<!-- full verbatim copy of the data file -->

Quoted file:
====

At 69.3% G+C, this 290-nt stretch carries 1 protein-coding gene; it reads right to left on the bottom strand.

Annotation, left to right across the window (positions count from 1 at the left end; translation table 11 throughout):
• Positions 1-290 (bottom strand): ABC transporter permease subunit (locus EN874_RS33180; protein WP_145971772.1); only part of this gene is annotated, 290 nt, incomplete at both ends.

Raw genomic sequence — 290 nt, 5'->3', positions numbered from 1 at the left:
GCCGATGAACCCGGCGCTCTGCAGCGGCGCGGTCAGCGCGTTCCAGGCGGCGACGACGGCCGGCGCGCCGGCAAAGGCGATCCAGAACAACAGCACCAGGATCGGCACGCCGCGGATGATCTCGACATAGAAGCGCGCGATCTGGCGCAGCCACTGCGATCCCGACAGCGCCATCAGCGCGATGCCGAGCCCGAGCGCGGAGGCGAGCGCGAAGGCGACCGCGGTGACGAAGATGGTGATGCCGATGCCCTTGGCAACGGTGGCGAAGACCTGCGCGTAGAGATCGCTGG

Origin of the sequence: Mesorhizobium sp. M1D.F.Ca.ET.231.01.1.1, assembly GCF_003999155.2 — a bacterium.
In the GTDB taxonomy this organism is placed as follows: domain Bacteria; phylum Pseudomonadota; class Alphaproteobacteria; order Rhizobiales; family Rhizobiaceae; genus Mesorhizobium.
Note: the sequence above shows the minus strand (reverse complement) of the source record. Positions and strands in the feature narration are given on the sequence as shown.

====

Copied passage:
At 69.3% G+C, this 290-nt stretch carries 1 protein-coding gene; it reads right to left on the bottom strand.

Annotation, left to right across the window (positions count from 1 at the left end; translation table 11 throughout):
• Positions 1-290 (bottom strand): ABC transporter permease subunit (locus EN874_RS33180; protein WP_145971772.1); only part of this gene is annotated, 290 nt, incomplete at both ends.

Raw genomic sequence — 290 nt, 5'->3', positions numbered from 1 at the left:
GCCGATGAACCCGGCGCTCTGCAGCGGCGCGGTCAGCGCGTTCCAGGCGGCGACGACGGCCGGCGCGCCGGCAAAGGCGATCCAGAACAACAGCACCAGGATCGGCACGCCGCGGATGATCTCGACATAGAAGCGCGCGATCTGGCGCAGCCACTGCGATCCCGACAGCGCCATCAGCGCGATGCCGAGCCCGAGCGCGGAGGCGAGCGCGAAGGCGACCGCGGTGACGAAGATGGTGATGCCGATGCCCTTGGCAACGGTGGCGAAGACCTGCGCGTAGAGATCGCTGG

Origin of the sequence: Mesorhizobium sp. M1D.F.Ca.ET.231.01.1.1, assembly GCF_003999155.2 — a bacterium.
In the GTDB taxonomy this organism is placed as follows: domain Bacteria; phylum Pseudomonadota; class Alphaproteobacteria; order Rhizobiales; family Rhizobiaceae; genus Mesorhizobium.
Note: the sequence above shows the minus strand (reverse complement) of the source record. Positions and strands in the feature narration are given on the sequence as shown.